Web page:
Wild animals that live in groups — herds, flocks, schools — form friendships. They derive benefit from being together. They don’t relish separation from their extended family.
A band is a family group of one adult stallion, one to three mares, and their foals. A herd can consist of multiple bands, and the connections between bands are weaker than within them, so a herd may show “fission-fusion” as it splits off a band or adds a band. In this book, the distinction does not matter, and I typically use “herd” to refer to a group of horses.
Horses are weird. Horses are unique among ungulates (large hoofed mammals such as rhinos, cattle, pigs, giraffes, camels, deer, and hippopotamus) and even most mammals in building and maintaining long-term bonds. Mares, stallions, and geldings all bond this way, choose to live together, and remain together until separated by fate. Horses have a sophisticated parental care system in which moms, dads, siblings, the peer group and others may play a role in raising foals of both sexes. A band of horses is a matriarchy, with one mare at the top and most of her daughters, regardless of age, and any sons that are below the age of 2. In the wild, feral bands of horses may have one or two stallions with the group, who play a role in defending territory, driving off other stallions, and fathering some darling foals. Herds form from bands, and alliances in the herd transcend family. In both herd and band, all cooperate in various responsibilities, such as predator defense.
I have argued that a herd of horses is much like a school of fish or flock of birds, leaderless and choosing a course of action via collective decision making. I have argued that “respect” as is normally meant by humans, does not exist in the horse, and that humans often use it as a euphemism for “fear”. I do not dispute the existence of “dominance” in a herd of horses, but I have questions about what it is and whether the concept is useful. Thirty years ago, researchers were far from a consensus on how to define and measure dominance, and little has changed since then. Anything gets harder to talk about when we can’t agree on what it is.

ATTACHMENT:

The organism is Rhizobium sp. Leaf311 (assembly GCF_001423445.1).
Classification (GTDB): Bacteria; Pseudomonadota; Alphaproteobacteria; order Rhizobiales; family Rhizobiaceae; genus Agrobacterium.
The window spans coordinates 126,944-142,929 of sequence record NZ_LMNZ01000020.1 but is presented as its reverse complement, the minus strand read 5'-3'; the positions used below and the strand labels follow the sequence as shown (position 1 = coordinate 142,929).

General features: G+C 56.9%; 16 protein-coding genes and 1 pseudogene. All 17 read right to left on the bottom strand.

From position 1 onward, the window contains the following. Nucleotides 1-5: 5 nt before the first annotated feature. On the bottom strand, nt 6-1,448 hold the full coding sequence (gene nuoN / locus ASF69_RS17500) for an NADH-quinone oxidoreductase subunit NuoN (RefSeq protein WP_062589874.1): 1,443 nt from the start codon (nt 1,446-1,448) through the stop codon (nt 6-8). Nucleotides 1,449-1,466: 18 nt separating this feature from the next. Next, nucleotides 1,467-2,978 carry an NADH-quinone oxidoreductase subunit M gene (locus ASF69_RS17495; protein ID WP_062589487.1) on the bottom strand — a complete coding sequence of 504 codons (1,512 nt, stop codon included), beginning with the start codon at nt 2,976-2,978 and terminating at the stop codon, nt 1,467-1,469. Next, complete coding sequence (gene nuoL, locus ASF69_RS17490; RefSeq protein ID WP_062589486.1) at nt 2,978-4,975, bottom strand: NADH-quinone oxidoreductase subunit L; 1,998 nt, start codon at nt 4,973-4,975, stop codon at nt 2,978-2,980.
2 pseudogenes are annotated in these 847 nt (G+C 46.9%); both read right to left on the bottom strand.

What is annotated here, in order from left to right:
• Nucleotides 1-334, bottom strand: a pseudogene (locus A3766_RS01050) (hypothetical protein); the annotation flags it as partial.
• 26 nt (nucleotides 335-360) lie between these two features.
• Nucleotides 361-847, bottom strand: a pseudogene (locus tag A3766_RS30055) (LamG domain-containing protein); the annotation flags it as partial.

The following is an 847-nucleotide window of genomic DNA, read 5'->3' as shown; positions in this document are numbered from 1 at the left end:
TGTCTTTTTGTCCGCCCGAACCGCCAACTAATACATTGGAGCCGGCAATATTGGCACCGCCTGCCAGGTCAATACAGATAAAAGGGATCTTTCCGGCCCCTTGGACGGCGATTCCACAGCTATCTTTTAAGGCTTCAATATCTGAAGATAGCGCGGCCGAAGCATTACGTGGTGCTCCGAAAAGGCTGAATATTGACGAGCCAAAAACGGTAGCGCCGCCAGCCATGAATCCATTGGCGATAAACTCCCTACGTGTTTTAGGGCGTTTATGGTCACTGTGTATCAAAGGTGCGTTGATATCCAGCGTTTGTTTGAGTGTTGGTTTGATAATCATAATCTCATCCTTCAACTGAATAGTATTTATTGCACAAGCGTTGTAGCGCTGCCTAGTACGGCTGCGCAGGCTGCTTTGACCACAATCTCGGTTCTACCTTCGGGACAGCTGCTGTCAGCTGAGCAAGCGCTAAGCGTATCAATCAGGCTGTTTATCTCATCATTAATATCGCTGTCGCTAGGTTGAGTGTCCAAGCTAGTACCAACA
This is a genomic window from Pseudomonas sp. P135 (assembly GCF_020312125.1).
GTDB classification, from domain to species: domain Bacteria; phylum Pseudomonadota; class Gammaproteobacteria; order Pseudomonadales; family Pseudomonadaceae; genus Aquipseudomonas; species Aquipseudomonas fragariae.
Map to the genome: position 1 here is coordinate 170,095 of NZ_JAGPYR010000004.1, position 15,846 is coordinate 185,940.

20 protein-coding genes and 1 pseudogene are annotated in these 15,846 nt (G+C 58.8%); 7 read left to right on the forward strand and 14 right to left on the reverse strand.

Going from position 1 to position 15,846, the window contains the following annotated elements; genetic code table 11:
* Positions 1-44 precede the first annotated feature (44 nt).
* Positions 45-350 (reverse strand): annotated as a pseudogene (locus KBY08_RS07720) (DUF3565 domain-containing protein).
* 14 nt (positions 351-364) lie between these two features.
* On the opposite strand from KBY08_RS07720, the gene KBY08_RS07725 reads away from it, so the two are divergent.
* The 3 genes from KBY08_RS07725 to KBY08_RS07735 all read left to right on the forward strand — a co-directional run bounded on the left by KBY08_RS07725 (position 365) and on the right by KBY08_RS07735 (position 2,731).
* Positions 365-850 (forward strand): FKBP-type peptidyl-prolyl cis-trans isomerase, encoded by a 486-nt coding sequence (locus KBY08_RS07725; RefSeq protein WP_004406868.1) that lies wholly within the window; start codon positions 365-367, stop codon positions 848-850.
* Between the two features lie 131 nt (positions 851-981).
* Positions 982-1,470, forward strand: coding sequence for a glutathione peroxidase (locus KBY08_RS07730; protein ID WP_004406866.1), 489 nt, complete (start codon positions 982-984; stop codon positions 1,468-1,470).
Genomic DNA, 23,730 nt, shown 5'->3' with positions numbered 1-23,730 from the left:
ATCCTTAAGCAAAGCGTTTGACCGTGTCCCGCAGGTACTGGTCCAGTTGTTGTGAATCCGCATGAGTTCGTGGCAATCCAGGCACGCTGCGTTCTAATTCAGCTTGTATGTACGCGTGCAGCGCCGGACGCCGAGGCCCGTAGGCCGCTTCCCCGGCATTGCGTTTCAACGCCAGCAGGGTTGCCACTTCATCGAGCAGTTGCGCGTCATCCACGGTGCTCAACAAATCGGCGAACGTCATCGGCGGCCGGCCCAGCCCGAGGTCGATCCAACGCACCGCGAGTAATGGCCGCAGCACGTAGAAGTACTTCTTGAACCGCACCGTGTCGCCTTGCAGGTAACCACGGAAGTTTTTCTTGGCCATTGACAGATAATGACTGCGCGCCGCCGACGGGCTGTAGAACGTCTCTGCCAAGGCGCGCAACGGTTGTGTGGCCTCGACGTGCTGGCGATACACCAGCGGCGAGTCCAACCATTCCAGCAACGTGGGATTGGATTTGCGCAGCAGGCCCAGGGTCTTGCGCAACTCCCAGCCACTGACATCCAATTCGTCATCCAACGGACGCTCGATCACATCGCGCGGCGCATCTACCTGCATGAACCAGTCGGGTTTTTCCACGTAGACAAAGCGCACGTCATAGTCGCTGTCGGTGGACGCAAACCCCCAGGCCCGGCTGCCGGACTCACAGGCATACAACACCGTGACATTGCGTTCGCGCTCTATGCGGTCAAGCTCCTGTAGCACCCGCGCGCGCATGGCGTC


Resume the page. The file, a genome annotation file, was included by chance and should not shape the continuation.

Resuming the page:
Stallions are from Mars, Mares are from Venus
’The single most important difference between the sexes is the difference in their investment in offspring. The general truth is this: females do all the investing; males do none of it. Although the general rule has many exceptions, it accurately identifies the primary source of conflict between the sexes: in most sexual organisms, most of the energy and time invested in offspring comes from females. From this basic fact it follows that, for males more than females, reproductive success is limited by the number of matings with fertile partners. For females more than males, on the other hand, reproductive success is limited by the time and effort required to garner and transfer energy to offspring and to protect and care for them. Males therefore are usually more eager than females to mate at any time with any partner who may be fertile, while females are usually more careful than males to choose mates who seem likely to provide good genes, protection, parental care, or resources in addition to gametes. Combined with female interest in mate quality, male interest in mate quantity creates a widespread conflict of interest between the sexes. But I guess you knew that.
Agonistic behavior is a group of social behaviors that relate to fighting. Agonistic behavior may include warnings (threats and displays), efforts to break off an unpleasant encounter (retreats, placation), fighting, and conciliation. Aggression is a subset of agonistic behavior. The word labels hostile or violent behavior, and may include threats of such behavior, but excludes retreats, placation, and conciliation. Aggression is much more common in captive domestic horses than in feral horse bands.2
Aggressiveness is a temperament in which a horse shows hostile or violent behavior toward a human, horse, or other animal. Aggressive horses are more likely to show threat displays under the right circumstances. In contrast, an assertive horse is confident and forceful. An assertive horse might be the first through the gate at feeding time; an aggressive horse might be more likely to bite another horse while waiting at the gate. A horse may be both assertive and aggressive.